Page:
11. Jump up^ “Google for Mobile 2015 Event Summary – DigiFutura Technologies” 22 September 2015. Retrieved 3 November 2017.
  12. Jump up^ Canton, Naomi. “How the ‘Silicon’ is bridging the digital divide”. CNN. Retrieved 6 December 2012.
  13. Jump up^ RAI, SARITHA. “Is the Next Silicon Valley Taking Root in Bangalore?”. New York Times. Retrieved 20 March 2006.
  14. Jump up^ “Hyderabad Pips Chennai, Pune in Software Exports”The New Indian Express.
  15. Jump up^ “CDFD to be Sun’s first CoE in medical informatics”timesofindia-economictimes.
  16. Jump up^ Udgirkar, Trushna. “New innovation support centre to open in Hyderabad this month”.
  17. Jump up^ “Hyderabad to emerge as new biotechnology capital of India: Experts” Retrieved 3 November 2017.
  18. Jump up^
  19. Jump up^
  20. Jump up^ “IT hub taking shape in Khammam 12.5-cr tower being planned”The Hans India.
  21. Jump up^ “Economic Times (2010), Are IT jobs losing sparkle?. 27 August 2010. Retrieved 30 August 2010.
  22. Jump up^ Goswami, Ranjit. “Is India’s IT sector malfunctioning?”East Asia Forum. Retrieved 2 January 2018.


Further reading[edit source]

  • Eijaj, Steve, E-Commerce. (2006: from Computers and Information Systems), Encyclopædia Britannica 2008.
  • Chand, Vikram K. (2006), Reinventing public service delivery in India: Selected Case Studies, Sage Publications, ISBN 0-7619-3489-8.
  • Desai, Ashok V. (2006), “Information and other Technology Development”, Encyclopedia of India (vol. 2) edited by Stanley Wolpert, pp. 269–273, Thomson Gale, ISBN 0-684-31351-0.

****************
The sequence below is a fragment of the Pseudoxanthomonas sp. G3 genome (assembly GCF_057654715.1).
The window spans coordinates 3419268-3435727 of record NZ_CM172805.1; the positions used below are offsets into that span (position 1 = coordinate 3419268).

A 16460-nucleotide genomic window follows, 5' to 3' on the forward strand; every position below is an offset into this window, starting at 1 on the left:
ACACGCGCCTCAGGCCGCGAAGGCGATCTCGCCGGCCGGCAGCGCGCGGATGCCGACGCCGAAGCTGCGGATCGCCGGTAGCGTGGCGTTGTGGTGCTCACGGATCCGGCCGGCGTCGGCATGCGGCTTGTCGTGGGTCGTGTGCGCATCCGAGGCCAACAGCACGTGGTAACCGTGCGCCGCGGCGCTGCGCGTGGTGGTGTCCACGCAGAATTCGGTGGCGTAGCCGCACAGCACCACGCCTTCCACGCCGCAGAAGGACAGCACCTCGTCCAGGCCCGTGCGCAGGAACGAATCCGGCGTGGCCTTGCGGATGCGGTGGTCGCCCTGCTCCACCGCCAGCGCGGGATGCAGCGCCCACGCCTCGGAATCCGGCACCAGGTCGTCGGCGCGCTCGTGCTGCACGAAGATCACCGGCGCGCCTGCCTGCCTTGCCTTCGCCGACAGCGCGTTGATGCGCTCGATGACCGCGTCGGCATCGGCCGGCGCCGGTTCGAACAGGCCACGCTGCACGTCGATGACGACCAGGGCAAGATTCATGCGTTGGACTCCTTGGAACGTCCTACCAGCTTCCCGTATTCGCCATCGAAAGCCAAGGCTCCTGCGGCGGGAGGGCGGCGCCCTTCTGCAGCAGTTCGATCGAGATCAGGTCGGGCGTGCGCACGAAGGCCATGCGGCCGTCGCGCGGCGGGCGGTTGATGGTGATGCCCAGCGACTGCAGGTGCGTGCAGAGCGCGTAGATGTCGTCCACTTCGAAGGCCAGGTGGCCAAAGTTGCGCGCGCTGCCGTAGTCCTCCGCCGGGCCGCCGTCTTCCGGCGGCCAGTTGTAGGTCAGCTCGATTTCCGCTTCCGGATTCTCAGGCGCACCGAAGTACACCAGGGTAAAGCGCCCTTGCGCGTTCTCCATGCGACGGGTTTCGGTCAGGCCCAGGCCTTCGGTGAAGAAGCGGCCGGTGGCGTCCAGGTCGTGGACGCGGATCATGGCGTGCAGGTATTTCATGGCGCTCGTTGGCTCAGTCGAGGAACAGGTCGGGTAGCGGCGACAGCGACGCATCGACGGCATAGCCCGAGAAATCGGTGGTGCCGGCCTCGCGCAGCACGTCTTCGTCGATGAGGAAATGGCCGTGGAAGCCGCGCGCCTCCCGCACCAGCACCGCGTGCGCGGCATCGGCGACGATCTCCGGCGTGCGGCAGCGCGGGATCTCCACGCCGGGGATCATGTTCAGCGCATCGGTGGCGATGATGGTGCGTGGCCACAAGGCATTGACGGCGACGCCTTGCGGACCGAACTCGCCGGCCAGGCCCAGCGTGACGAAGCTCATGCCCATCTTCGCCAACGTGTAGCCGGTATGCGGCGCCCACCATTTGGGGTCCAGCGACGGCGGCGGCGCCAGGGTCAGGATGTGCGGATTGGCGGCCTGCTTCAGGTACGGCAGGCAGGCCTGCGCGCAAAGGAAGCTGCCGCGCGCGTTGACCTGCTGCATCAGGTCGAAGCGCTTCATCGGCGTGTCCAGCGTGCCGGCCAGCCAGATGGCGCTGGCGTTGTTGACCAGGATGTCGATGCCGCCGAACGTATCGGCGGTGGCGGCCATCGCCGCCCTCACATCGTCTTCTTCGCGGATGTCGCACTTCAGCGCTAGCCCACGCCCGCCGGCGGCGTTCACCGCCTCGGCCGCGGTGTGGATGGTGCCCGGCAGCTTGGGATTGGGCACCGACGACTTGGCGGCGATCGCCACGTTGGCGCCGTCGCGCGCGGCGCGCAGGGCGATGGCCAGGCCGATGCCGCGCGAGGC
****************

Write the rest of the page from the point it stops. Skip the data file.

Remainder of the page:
• Kamdar, Mira (2006), “Indo -U.S. Relations, Cultural Exchanges in”, Encyclopedia of India (vol. 2) edited by Stanley Wolpert, pp. 236–239, Thomson Gale, ISBN 0-684-31351-0.
  • Kapur, Devesh (2006), “Diaspora” in Encyclopedia of India (vol. 1) edited by Stanley Wolpert, pp. 328–331, Thomson Gale, ISBN 0-684-31350-2.
  • Ketkar, Prafulla (2006), “European Union, Relations with (Science and technology)”, Encyclopedia of India (vol. 2) edited by Stanley Wolpert, pp. 48–51, Thomson Gale, ISBN 0-684-31351-0.
  • Nanda, B. R. (2006), “Nehru, Jawaharlal”, Encyclopedia of India (vol. 3) edited by Stanley Wolpert, pp. 222–227, Thomson Gale, ISBN 0-684-31352-9.
  • Rothermund, Dietmar (2006), “Andhra Pradesh”, Encyclopedia of India (vol. 1) edited by Stanley Wolpert, pp. 43–44, Thomson Gale, ISBN 0-684-31350-2.
  • Saraswati, Jyoti. Dot.compradors: Power and Policy in the Development of the Indian Software Industry. London: Pluto, 2012. ISBN 9780745332659.
  • Sharma, Jagdish (2006), “Diaspora: History of and Global Distribution”, Encyclopedia of India (vol. 1) edited by Stanley Wolpert, pp. 331–336, Thomson Gale, ISBN 0-684-31350-2.
  • Sharma, Shalendra D. (2006), “Globalization”, Encyclopedia of India (vol. 2) edited by Stanley Wolpert, pp. 146–149, Thomson Gale, ISBN 0-684-31351-0
  • Vrat, Prem (2006), “Indian Institutes of Technology”, Encyclopedia of India (vol. 2) edited by Stanley Wolpert, pp. 229–231, Thomson Gale, ISBN 0-684-31351-0.
  • Wolcott, P. & Goodman, S. E. (2003), Global Diffusion of the Internet – I India: Is the Elephant Learning to Dance?, Communications of the Association for Information Systems, 11: 560-646.